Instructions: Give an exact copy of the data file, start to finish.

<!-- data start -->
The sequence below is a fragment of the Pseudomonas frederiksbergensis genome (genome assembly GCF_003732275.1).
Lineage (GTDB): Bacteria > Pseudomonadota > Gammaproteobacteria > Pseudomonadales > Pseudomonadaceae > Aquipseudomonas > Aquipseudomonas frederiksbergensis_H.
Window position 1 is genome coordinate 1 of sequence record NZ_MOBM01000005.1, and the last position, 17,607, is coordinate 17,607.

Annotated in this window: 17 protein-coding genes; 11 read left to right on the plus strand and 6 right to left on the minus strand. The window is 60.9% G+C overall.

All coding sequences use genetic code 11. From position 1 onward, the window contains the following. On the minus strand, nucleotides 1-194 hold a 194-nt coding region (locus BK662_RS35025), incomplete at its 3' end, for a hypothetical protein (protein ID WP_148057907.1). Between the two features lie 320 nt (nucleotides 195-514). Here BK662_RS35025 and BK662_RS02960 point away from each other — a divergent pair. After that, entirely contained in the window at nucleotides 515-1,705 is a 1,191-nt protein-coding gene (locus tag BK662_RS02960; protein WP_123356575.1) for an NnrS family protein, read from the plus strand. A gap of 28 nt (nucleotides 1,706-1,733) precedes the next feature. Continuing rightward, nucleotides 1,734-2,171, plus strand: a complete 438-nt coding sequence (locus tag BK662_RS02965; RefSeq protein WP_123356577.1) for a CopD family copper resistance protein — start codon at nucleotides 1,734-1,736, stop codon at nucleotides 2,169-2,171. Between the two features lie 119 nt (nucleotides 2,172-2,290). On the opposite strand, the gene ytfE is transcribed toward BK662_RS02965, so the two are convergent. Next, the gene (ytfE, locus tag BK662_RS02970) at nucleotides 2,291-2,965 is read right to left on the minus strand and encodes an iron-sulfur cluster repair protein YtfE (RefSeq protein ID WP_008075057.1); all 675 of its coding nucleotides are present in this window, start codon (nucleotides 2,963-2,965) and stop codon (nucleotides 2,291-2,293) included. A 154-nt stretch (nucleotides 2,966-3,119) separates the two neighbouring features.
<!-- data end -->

The sequence below is a fragment of the Pseudomonas frederiksbergensis genome (genome assembly GCF_003732275.1).
Lineage (GTDB): Bacteria > Pseudomonadota > Gammaproteobacteria > Pseudomonadales > Pseudomonadaceae > Aquipseudomonas > Aquipseudomonas frederiksbergensis_H.
Window position 1 is genome coordinate 1 of sequence record NZ_MOBM01000005.1, and the last position, 17,607, is coordinate 17,607.

Annotated in this window: 17 protein-coding genes; 11 read left to right on the plus strand and 6 right to left on the minus strand. The window is 60.9% G+C overall.

All coding sequences use genetic code 11. From position 1 onward, the window contains the following. On the minus strand, nucleotides 1-194 hold a 194-nt coding region (locus BK662_RS35025), incomplete at its 3' end, for a hypothetical protein (protein ID WP_148057907.1). Between the two features lie 320 nt (nucleotides 195-514). Here BK662_RS35025 and BK662_RS02960 point away from each other — a divergent pair. After that, entirely contained in the window at nucleotides 515-1,705 is a 1,191-nt protein-coding gene (locus tag BK662_RS02960; protein WP_123356575.1) for an NnrS family protein, read from the plus strand. A gap of 28 nt (nucleotides 1,706-1,733) precedes the next feature. Continuing rightward, nucleotides 1,734-2,171, plus strand: a complete 438-nt coding sequence (locus tag BK662_RS02965; RefSeq protein WP_123356577.1) for a CopD family copper resistance protein — start codon at nucleotides 1,734-1,736, stop codon at nucleotides 2,169-2,171. Between the two features lie 119 nt (nucleotides 2,172-2,290). On the opposite strand, the gene ytfE is transcribed toward BK662_RS02965, so the two are convergent. Next, the gene (ytfE, locus tag BK662_RS02970) at nucleotides 2,291-2,965 is read right to left on the minus strand and encodes an iron-sulfur cluster repair protein YtfE (RefSeq protein ID WP_008075057.1); all 675 of its coding nucleotides are present in this window, start codon (nucleotides 2,963-2,965) and stop codon (nucleotides 2,291-2,293) included. A 154-nt stretch (nucleotides 2,966-3,119) separates the two neighbouring features.